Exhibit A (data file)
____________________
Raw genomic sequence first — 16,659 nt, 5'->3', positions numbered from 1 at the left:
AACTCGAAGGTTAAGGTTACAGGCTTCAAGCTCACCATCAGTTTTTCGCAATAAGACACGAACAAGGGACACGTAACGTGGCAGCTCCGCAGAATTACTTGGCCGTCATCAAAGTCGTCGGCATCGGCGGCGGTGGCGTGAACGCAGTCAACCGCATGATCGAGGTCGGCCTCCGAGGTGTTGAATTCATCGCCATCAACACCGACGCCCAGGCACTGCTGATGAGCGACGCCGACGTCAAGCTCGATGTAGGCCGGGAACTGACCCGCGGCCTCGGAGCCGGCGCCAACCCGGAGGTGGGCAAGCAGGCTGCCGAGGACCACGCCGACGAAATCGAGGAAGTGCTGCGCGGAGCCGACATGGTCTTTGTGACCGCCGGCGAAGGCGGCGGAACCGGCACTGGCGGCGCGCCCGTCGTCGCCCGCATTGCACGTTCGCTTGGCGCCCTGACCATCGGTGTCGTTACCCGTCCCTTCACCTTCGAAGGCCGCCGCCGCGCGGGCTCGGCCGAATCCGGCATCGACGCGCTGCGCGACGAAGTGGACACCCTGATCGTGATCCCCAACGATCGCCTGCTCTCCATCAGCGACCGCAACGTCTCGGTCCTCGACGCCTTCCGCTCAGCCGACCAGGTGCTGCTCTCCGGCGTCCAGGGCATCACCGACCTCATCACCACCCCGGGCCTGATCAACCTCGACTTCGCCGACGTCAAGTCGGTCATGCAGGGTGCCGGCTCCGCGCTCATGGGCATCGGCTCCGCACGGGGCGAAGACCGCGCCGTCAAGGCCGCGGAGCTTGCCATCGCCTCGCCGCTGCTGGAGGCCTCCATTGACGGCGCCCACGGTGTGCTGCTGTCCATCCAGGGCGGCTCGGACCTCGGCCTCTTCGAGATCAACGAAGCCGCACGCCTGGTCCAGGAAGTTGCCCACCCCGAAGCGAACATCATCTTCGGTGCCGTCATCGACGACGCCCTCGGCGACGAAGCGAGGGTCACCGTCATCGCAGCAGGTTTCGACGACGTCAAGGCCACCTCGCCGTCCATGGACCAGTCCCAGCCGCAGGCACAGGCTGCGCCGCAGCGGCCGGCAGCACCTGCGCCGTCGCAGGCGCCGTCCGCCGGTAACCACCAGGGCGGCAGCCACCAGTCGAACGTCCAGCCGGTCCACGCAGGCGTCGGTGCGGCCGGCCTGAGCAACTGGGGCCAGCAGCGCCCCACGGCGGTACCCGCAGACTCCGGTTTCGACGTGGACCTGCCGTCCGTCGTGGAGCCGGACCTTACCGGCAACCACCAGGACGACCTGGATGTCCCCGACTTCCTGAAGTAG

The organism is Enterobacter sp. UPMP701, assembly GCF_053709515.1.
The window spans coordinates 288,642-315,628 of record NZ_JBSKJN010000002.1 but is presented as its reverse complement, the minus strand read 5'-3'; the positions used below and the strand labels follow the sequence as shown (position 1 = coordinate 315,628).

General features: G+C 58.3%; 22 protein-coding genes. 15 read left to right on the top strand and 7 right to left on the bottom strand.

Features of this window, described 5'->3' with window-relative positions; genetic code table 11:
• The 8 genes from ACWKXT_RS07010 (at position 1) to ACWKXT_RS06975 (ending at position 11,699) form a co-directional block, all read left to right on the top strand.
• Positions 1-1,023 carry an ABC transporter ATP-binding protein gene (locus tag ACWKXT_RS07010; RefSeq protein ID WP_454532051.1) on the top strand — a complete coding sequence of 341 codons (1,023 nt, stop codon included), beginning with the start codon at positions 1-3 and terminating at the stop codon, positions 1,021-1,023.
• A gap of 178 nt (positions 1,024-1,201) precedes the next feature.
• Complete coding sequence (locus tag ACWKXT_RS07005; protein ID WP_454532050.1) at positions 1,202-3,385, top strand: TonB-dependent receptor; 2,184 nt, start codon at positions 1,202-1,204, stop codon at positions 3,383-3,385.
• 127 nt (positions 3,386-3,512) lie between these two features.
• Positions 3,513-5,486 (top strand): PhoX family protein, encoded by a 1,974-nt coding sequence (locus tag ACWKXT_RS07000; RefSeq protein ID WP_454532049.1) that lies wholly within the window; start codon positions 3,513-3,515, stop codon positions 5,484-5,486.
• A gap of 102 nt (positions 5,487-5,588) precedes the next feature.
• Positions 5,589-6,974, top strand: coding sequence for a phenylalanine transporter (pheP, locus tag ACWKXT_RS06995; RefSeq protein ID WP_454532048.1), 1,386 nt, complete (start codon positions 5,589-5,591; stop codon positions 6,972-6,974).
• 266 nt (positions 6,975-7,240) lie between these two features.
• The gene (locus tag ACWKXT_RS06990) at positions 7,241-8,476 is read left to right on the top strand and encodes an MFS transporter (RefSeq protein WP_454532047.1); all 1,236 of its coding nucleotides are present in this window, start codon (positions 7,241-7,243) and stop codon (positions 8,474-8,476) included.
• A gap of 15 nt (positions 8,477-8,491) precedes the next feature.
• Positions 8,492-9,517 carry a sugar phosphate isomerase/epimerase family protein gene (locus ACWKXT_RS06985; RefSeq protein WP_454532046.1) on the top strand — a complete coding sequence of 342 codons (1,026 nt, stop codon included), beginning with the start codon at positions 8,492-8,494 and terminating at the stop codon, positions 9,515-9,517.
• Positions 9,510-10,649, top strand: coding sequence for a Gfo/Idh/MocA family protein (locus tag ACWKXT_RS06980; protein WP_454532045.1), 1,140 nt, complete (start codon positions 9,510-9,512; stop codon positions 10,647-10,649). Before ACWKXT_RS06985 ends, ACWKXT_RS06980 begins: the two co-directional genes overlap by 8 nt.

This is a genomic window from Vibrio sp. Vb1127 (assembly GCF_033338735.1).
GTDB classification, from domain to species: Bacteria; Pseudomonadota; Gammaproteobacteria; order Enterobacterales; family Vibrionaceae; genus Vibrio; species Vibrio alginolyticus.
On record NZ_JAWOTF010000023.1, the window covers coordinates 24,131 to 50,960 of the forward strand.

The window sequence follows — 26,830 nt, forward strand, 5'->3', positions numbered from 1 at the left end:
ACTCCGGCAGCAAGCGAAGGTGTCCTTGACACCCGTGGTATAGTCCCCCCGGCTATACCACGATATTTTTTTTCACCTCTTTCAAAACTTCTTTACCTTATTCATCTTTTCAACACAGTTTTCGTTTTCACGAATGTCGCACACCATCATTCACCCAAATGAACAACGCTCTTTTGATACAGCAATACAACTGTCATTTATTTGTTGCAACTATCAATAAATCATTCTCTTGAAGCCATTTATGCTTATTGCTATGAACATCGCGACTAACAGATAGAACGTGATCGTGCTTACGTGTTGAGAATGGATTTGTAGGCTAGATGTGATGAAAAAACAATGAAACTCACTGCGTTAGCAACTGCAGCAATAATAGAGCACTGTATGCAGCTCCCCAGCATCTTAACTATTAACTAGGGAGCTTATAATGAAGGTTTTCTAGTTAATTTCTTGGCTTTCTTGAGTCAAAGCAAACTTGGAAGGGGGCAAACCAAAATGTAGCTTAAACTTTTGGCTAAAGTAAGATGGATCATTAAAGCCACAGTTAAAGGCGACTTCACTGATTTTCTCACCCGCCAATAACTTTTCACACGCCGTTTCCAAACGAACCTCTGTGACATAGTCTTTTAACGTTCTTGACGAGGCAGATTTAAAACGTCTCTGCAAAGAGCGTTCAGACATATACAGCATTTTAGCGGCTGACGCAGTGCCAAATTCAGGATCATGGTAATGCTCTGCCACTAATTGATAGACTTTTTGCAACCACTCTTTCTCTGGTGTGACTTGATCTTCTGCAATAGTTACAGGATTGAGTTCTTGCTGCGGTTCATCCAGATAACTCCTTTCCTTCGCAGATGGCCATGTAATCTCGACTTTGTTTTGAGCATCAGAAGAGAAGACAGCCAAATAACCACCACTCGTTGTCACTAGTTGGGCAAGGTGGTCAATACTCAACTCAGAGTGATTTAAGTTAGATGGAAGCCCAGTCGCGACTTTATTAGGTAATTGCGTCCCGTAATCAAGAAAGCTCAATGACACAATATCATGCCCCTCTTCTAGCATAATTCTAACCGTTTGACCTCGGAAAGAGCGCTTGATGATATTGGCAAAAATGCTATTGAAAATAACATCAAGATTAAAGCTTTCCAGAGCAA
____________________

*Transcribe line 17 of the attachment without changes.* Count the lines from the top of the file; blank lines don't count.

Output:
• A gap of 15 nt (positions 8,477-8,491) precedes the next feature.